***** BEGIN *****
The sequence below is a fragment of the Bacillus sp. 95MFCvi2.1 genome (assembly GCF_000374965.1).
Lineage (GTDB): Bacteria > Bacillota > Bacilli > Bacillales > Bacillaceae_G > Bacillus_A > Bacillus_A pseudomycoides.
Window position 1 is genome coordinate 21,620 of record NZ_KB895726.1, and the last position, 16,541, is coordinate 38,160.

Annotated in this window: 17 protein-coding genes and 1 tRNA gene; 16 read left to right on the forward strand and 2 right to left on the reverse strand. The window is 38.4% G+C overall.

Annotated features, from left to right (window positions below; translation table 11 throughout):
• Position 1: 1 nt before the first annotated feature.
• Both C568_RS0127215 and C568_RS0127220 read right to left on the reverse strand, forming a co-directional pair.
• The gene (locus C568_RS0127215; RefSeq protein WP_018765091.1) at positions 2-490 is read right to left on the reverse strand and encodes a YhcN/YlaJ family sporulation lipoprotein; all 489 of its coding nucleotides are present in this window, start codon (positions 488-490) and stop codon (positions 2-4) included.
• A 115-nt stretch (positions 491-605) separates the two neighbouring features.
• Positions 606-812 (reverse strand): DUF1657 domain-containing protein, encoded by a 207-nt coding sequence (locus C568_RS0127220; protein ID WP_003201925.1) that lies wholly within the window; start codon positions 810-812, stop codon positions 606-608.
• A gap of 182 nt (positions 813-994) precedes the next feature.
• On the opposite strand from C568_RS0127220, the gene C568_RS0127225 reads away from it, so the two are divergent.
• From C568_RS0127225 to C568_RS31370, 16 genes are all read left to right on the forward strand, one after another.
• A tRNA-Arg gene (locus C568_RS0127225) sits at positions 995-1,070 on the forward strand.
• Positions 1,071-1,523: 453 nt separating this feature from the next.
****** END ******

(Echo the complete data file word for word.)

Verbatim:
The sequence below is a fragment of the Bacillus sp. 95MFCvi2.1 genome (assembly GCF_000374965.1).
Lineage (GTDB): Bacteria > Bacillota > Bacilli > Bacillales > Bacillaceae_G > Bacillus_A > Bacillus_A pseudomycoides.
Window position 1 is genome coordinate 21,620 of record NZ_KB895726.1, and the last position, 16,541, is coordinate 38,160.

Annotated in this window: 17 protein-coding genes and 1 tRNA gene; 16 read left to right on the forward strand and 2 right to left on the reverse strand. The window is 38.4% G+C overall.

Annotated features, from left to right (window positions below; translation table 11 throughout):
• Position 1: 1 nt before the first annotated feature.
• Both C568_RS0127215 and C568_RS0127220 read right to left on the reverse strand, forming a co-directional pair.
• The gene (locus C568_RS0127215; RefSeq protein WP_018765091.1) at positions 2-490 is read right to left on the reverse strand and encodes a YhcN/YlaJ family sporulation lipoprotein; all 489 of its coding nucleotides are present in this window, start codon (positions 488-490) and stop codon (positions 2-4) included.
• A 115-nt stretch (positions 491-605) separates the two neighbouring features.
• Positions 606-812 (reverse strand): DUF1657 domain-containing protein, encoded by a 207-nt coding sequence (locus C568_RS0127220; protein ID WP_003201925.1) that lies wholly within the window; start codon positions 810-812, stop codon positions 606-608.
• A gap of 182 nt (positions 813-994) precedes the next feature.
• On the opposite strand from C568_RS0127220, the gene C568_RS0127225 reads away from it, so the two are divergent.
• From C568_RS0127225 to C568_RS31370, 16 genes are all read left to right on the forward strand, one after another.
• A tRNA-Arg gene (locus C568_RS0127225) sits at positions 995-1,070 on the forward strand.
• Positions 1,071-1,523: 453 nt separating this feature from the next.